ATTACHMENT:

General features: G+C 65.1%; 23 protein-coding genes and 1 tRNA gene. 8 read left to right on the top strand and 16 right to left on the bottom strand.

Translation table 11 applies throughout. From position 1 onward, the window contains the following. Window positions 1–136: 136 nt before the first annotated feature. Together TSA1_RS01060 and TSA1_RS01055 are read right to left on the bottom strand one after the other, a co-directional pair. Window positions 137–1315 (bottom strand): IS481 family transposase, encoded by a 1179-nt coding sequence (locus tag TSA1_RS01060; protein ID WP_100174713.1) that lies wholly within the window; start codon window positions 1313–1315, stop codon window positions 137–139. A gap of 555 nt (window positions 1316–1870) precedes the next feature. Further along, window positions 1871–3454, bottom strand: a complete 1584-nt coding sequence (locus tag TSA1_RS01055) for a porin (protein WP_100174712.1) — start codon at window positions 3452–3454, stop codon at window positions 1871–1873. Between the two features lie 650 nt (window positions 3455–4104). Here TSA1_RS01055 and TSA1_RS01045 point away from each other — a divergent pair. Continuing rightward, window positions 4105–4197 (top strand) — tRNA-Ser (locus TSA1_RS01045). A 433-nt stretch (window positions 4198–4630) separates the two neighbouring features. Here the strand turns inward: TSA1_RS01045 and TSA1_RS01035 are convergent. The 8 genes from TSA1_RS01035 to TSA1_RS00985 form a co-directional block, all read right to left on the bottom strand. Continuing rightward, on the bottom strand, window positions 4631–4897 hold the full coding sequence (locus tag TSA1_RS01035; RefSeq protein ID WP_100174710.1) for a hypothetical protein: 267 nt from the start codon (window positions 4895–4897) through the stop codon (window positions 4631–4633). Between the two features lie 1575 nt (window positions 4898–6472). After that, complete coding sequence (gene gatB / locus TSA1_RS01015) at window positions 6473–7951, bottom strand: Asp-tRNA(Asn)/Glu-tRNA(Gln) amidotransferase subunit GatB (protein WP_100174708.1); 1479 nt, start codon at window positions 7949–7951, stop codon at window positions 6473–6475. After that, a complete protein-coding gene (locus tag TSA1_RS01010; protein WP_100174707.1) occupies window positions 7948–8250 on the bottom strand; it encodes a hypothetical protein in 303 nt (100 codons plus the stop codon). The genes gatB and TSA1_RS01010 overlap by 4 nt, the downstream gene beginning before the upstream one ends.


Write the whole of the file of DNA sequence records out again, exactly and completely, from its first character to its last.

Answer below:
General features: G+C 65.1%; 23 protein-coding genes and 1 tRNA gene. 8 read left to right on the top strand and 16 right to left on the bottom strand.

Translation table 11 applies throughout. From position 1 onward, the window contains the following. Window positions 1–136: 136 nt before the first annotated feature. Together TSA1_RS01060 and TSA1_RS01055 are read right to left on the bottom strand one after the other, a co-directional pair. Window positions 137–1315 (bottom strand): IS481 family transposase, encoded by a 1179-nt coding sequence (locus tag TSA1_RS01060; protein ID WP_100174713.1) that lies wholly within the window; start codon window positions 1313–1315, stop codon window positions 137–139. A gap of 555 nt (window positions 1316–1870) precedes the next feature. Further along, window positions 1871–3454, bottom strand: a complete 1584-nt coding sequence (locus tag TSA1_RS01055) for a porin (protein WP_100174712.1) — start codon at window positions 3452–3454, stop codon at window positions 1871–1873. Between the two features lie 650 nt (window positions 3455–4104). Here TSA1_RS01055 and TSA1_RS01045 point away from each other — a divergent pair. Continuing rightward, window positions 4105–4197 (top strand) — tRNA-Ser (locus TSA1_RS01045). A 433-nt stretch (window positions 4198–4630) separates the two neighbouring features. Here the strand turns inward: TSA1_RS01045 and TSA1_RS01035 are convergent. The 8 genes from TSA1_RS01035 to TSA1_RS00985 form a co-directional block, all read right to left on the bottom strand. Continuing rightward, on the bottom strand, window positions 4631–4897 hold the full coding sequence (locus tag TSA1_RS01035; RefSeq protein ID WP_100174710.1) for a hypothetical protein: 267 nt from the start codon (window positions 4895–4897) through the stop codon (window positions 4631–4633). Between the two features lie 1575 nt (window positions 4898–6472). After that, complete coding sequence (gene gatB / locus TSA1_RS01015) at window positions 6473–7951, bottom strand: Asp-tRNA(Asn)/Glu-tRNA(Gln) amidotransferase subunit GatB (protein WP_100174708.1); 1479 nt, start codon at window positions 7949–7951, stop codon at window positions 6473–6475. After that, a complete protein-coding gene (locus tag TSA1_RS01010; protein WP_100174707.1) occupies window positions 7948–8250 on the bottom strand; it encodes a hypothetical protein in 303 nt (100 codons plus the stop codon). The genes gatB and TSA1_RS01010 overlap by 4 nt, the downstream gene beginning before the upstream one ends.